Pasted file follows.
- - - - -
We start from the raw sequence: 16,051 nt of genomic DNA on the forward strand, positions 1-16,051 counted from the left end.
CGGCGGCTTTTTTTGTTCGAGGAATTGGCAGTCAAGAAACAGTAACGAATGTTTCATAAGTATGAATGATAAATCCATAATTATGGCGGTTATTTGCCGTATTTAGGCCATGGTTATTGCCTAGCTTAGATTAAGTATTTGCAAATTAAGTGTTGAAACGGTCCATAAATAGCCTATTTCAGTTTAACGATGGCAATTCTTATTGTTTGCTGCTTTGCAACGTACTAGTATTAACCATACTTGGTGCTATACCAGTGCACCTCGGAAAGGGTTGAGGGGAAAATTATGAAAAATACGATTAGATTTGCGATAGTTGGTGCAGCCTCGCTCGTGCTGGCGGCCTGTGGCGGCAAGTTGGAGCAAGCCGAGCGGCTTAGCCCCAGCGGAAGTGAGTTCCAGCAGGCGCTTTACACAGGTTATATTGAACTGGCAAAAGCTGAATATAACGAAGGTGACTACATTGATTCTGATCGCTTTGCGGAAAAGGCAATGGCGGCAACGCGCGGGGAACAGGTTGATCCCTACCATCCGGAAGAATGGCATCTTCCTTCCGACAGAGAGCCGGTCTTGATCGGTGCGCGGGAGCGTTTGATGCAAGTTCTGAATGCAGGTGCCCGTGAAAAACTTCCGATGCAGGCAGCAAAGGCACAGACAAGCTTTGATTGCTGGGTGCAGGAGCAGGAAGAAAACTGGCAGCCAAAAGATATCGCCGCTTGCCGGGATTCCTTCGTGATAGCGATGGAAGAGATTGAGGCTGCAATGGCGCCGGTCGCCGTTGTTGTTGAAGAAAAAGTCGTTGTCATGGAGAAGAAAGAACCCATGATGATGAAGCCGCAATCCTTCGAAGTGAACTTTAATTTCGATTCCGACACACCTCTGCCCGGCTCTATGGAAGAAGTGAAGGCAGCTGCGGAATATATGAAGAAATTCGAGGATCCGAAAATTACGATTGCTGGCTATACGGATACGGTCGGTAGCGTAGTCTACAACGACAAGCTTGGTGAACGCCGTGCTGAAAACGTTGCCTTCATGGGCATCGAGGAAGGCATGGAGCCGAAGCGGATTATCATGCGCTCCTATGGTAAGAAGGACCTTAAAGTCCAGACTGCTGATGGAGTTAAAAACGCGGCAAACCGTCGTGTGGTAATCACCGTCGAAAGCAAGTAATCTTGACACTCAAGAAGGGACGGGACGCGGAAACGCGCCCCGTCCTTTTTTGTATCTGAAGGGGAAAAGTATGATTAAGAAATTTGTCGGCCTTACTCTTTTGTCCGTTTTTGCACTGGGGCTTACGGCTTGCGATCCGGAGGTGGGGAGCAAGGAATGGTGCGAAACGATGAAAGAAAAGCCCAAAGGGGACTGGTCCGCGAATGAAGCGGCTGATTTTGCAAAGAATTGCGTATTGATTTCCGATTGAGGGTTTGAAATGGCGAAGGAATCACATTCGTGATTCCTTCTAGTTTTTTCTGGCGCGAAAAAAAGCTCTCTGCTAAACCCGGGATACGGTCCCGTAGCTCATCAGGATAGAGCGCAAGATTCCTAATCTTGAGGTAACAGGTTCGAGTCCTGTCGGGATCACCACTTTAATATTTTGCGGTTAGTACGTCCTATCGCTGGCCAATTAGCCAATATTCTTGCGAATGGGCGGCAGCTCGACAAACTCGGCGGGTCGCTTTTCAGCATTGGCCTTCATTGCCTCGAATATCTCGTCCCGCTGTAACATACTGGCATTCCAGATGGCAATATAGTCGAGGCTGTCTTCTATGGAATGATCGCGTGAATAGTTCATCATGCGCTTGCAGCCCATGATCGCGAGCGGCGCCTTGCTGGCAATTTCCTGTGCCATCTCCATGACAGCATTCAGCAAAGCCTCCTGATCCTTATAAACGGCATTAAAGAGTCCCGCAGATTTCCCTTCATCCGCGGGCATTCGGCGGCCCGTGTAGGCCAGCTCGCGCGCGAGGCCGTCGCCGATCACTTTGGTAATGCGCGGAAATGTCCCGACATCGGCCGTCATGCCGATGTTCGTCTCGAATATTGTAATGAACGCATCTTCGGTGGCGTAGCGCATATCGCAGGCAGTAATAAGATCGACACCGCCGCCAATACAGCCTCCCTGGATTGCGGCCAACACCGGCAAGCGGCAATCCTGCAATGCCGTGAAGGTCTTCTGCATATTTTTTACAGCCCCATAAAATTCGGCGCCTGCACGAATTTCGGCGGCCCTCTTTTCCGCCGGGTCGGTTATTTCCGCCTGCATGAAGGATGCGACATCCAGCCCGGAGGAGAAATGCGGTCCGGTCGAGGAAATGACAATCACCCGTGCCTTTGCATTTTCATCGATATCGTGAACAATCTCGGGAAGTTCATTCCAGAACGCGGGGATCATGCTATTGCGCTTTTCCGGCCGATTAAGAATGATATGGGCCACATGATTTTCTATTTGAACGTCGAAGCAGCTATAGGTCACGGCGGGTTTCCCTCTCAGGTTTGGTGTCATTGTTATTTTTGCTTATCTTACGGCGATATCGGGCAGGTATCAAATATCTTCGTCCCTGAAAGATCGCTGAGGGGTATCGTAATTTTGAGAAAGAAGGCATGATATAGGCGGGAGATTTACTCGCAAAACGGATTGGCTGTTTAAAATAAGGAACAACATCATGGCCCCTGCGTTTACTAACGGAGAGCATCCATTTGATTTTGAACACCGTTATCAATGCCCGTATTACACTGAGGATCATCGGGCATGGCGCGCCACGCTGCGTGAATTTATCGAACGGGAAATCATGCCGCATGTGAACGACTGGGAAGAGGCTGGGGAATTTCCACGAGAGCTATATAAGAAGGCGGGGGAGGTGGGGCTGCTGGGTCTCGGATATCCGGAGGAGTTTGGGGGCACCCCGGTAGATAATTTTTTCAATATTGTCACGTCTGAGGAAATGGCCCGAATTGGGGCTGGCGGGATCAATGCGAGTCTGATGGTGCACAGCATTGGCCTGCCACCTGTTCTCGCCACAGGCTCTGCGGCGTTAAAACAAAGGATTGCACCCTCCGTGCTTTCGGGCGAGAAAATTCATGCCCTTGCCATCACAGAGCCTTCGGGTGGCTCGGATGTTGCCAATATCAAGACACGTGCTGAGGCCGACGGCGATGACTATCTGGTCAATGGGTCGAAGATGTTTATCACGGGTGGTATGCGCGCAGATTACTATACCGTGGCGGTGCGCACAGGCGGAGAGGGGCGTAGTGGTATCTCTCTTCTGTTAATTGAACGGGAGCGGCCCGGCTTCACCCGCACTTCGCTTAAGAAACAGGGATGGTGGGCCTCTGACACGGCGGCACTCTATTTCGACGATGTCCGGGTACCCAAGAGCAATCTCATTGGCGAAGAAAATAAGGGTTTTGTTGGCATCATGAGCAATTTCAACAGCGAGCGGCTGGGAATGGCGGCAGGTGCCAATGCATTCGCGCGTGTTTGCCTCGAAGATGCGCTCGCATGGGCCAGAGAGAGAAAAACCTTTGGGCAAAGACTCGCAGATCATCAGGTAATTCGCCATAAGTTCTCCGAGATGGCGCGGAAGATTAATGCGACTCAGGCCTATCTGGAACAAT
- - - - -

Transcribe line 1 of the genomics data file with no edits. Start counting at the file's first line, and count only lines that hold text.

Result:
We start from the raw sequence: 16,051 nt of genomic DNA on the forward strand, positions 1-16,051 counted from the left end.